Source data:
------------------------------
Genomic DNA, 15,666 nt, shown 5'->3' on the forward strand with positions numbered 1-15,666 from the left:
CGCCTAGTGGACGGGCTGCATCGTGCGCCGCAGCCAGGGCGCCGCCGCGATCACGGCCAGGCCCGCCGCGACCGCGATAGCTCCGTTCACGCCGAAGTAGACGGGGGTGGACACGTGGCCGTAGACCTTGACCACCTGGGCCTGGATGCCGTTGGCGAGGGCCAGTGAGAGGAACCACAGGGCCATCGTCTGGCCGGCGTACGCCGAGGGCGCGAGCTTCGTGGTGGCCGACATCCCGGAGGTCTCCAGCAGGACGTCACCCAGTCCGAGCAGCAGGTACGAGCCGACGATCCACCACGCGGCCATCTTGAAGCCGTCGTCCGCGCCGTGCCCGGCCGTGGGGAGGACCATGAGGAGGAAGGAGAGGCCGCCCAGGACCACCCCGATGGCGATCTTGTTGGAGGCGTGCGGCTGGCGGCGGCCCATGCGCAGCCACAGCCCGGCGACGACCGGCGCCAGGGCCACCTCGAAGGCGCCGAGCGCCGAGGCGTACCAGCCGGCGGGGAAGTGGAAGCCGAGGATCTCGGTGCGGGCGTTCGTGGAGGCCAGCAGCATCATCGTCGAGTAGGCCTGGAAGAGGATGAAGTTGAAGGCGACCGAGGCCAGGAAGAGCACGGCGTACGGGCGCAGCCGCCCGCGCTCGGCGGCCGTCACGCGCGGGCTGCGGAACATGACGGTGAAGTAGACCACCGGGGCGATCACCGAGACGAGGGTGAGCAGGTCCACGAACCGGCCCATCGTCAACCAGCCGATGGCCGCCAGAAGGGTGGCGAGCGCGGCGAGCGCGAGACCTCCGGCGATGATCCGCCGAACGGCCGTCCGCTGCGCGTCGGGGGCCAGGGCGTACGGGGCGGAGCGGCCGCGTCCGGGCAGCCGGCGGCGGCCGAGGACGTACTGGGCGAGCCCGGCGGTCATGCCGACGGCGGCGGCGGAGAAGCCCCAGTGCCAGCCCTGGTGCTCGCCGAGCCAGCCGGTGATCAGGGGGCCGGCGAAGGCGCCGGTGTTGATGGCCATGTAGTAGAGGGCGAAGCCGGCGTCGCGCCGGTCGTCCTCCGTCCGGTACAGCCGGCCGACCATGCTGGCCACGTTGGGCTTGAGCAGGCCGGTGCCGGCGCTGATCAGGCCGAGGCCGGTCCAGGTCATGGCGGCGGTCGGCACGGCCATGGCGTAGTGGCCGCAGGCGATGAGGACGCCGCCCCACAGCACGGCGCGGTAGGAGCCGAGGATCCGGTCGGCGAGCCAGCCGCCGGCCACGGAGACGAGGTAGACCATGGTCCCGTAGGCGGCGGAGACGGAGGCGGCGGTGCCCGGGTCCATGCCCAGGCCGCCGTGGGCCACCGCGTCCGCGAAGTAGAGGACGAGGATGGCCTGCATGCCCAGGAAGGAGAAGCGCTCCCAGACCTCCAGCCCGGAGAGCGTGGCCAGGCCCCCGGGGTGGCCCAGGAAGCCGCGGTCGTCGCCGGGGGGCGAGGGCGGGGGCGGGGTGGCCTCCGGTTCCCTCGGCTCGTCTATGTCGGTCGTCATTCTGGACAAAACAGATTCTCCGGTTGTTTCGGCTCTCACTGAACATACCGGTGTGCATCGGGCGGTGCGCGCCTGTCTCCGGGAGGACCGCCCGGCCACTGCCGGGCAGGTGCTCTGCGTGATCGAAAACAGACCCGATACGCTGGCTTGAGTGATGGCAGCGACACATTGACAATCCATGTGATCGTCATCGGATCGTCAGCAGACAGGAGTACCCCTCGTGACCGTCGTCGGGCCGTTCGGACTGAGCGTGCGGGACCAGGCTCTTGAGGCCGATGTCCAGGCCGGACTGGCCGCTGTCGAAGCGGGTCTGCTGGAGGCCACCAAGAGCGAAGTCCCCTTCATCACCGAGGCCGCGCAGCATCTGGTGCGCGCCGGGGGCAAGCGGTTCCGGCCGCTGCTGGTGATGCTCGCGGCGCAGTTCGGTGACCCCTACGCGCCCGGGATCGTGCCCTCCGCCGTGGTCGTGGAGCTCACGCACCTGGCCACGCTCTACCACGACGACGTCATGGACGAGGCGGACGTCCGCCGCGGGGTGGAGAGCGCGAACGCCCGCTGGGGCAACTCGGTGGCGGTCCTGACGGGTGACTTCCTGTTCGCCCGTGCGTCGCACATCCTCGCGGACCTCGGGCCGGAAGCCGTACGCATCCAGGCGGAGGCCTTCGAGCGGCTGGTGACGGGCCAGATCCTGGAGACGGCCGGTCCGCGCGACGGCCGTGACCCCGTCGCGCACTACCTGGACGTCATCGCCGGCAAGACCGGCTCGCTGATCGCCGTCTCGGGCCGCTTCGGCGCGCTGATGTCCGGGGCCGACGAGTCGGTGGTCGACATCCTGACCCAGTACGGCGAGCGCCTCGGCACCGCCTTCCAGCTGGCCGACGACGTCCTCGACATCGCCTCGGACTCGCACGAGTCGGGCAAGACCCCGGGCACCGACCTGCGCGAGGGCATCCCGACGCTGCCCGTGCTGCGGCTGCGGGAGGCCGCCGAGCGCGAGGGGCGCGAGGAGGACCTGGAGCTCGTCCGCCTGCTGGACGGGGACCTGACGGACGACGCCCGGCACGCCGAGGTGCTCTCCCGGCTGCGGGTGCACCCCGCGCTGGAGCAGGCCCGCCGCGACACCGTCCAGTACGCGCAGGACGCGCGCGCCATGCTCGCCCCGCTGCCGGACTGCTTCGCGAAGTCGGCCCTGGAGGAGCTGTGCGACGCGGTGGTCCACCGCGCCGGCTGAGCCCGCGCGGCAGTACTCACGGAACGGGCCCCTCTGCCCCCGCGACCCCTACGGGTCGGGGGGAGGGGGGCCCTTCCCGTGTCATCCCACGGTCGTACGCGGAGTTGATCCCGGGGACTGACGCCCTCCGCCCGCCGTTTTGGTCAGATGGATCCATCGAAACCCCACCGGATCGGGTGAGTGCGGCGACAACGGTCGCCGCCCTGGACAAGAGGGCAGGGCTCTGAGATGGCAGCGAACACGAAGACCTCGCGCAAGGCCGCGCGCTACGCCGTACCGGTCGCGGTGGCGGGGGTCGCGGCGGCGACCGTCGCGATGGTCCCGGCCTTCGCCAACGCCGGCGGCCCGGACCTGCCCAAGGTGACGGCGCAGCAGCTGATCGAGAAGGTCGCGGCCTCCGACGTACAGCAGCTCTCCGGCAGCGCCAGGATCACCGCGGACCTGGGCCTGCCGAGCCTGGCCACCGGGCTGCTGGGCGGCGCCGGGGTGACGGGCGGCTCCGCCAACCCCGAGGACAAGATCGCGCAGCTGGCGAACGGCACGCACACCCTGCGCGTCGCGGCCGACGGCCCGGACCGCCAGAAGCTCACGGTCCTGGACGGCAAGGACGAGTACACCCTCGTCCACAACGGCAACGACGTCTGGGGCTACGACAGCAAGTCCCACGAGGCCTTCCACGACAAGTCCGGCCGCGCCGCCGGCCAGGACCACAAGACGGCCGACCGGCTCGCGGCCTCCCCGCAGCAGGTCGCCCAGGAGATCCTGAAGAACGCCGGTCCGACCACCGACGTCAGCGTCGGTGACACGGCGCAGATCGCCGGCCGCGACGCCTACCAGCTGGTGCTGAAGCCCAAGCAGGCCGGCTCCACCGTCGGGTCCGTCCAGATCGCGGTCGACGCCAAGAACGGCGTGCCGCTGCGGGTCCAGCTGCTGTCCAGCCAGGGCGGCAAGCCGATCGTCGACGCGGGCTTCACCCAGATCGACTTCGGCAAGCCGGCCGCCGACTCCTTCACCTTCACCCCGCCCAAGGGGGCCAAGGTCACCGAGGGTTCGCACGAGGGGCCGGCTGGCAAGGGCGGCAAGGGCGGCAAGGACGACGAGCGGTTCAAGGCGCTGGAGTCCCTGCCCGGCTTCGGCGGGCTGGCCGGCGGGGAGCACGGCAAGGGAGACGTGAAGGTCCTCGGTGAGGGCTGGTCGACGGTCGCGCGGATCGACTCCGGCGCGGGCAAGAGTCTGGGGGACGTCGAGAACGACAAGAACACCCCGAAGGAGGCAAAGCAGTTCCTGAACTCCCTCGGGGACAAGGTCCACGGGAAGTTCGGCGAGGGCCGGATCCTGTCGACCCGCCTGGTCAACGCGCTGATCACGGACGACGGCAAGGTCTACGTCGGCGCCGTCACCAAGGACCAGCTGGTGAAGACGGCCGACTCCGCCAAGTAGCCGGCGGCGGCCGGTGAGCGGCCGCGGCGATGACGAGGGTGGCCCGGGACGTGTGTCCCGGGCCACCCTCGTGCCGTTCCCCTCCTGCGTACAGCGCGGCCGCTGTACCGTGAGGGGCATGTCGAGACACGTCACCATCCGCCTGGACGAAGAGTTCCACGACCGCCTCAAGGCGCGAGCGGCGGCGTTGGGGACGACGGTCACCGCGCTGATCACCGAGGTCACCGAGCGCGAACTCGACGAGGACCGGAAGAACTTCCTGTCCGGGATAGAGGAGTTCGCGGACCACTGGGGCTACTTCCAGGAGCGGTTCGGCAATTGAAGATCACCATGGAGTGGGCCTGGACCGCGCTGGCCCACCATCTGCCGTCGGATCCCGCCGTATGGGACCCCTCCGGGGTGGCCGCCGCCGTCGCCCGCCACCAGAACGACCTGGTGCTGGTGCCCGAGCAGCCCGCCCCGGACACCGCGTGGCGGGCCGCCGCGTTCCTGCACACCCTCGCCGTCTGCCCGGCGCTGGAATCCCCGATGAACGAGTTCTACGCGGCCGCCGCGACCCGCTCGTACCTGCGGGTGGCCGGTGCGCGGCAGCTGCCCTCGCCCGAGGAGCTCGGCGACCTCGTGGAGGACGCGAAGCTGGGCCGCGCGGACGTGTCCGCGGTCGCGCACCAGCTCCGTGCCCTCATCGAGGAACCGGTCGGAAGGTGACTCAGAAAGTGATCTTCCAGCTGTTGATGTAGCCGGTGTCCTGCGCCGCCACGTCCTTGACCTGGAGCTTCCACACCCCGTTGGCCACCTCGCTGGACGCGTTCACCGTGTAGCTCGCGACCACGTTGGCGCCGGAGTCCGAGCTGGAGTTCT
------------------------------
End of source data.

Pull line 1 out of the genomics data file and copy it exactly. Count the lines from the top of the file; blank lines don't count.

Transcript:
Genomic DNA, 15,666 nt, shown 5'->3' on the forward strand with positions numbered 1-15,666 from the left: